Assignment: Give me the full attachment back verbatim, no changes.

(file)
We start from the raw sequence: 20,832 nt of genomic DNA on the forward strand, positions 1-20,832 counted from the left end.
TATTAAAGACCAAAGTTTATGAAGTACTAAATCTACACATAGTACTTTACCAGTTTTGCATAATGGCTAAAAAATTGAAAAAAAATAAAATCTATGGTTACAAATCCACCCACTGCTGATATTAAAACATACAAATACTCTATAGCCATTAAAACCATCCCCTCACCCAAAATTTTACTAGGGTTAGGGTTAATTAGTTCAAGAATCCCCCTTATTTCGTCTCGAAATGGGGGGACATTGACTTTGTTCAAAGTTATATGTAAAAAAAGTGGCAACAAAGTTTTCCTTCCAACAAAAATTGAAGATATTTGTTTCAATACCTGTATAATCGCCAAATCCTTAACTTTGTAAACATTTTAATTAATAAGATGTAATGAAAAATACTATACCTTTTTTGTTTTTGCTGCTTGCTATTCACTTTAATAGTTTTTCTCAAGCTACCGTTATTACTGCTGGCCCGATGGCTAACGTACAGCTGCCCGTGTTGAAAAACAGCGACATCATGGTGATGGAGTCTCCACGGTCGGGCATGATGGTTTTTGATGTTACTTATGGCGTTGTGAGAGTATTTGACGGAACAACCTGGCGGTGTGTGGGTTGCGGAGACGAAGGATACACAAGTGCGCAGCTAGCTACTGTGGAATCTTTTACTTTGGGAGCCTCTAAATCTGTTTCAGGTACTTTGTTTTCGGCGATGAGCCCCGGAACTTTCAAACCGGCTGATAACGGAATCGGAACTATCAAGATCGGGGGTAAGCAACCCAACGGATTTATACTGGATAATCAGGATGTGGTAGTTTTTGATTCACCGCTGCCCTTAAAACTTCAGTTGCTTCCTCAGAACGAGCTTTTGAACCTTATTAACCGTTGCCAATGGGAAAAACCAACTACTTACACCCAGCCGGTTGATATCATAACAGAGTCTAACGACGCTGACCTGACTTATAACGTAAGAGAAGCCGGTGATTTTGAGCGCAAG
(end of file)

We start from the raw sequence: 20,832 nt of genomic DNA on the forward strand, positions 1-20,832 counted from the left end.
TATTAAAGACCAAAGTTTATGAAGTACTAAATCTACACATAGTACTTTACCAGTTTTGCATAATGGCTAAAAAATTGAAAAAAAATAAAATCTATGGTTACAAATCCACCCACTGCTGATATTAAAACATACAAATACTCTATAGCCATTAAAACCATCCCCTCACCCAAAATTTTACTAGGGTTAGGGTTAATTAGTTCAAGAATCCCCCTTATTTCGTCTCGAAATGGGGGGACATTGACTTTGTTCAAAGTTATATGTAAAAAAAGTGGCAACAAAGTTTTCCTTCCAACAAAAATTGAAGATATTTGTTTCAATACCTGTATAATCGCCAAATCCTTAACTTTGTAAACATTTTAATTAATAAGATGTAATGAAAAATACTATACCTTTTTTGTTTTTGCTGCTTGCTATTCACTTTAATAGTTTTTCTCAAGCTACCGTTATTACTGCTGGCCCGATGGCTAACGTACAGCTGCCCGTGTTGAAAAACAGCGACATCATGGTGATGGAGTCTCCACGGTCGGGCATGATGGTTTTTGATGTTACTTATGGCGTTGTGAGAGTATTTGACGGAACAACCTGGCGGTGTGTGGGTTGCGGAGACGAAGGATACACAAGTGCGCAGCTAGCTACTGTGGAATCTTTTACTTTGGGAGCCTCTAAATCTGTTTCAGGTACTTTGTTTTCGGCGATGAGCCCCGGAACTTTCAAACCGGCTGATAACGGAATCGGAACTATCAAGATCGGGGGTAAGCAACCCAACGGATTTATACTGGATAATCAGGATGTGGTAGTTTTTGATTCACCGCTGCCCTTAAAACTTCAGTTGCTTCCTCAGAACGAGCTTTTGAACCTTATTAACCGTTGCCAATGGGAAAAACCAACTACTTACACCCAGCCGGTTGATATCATAACAGAGTCTAACGACGCTGACCTGACTTATAACGTAAGAGAAGCCGGTGATTTTGAGCGCAAG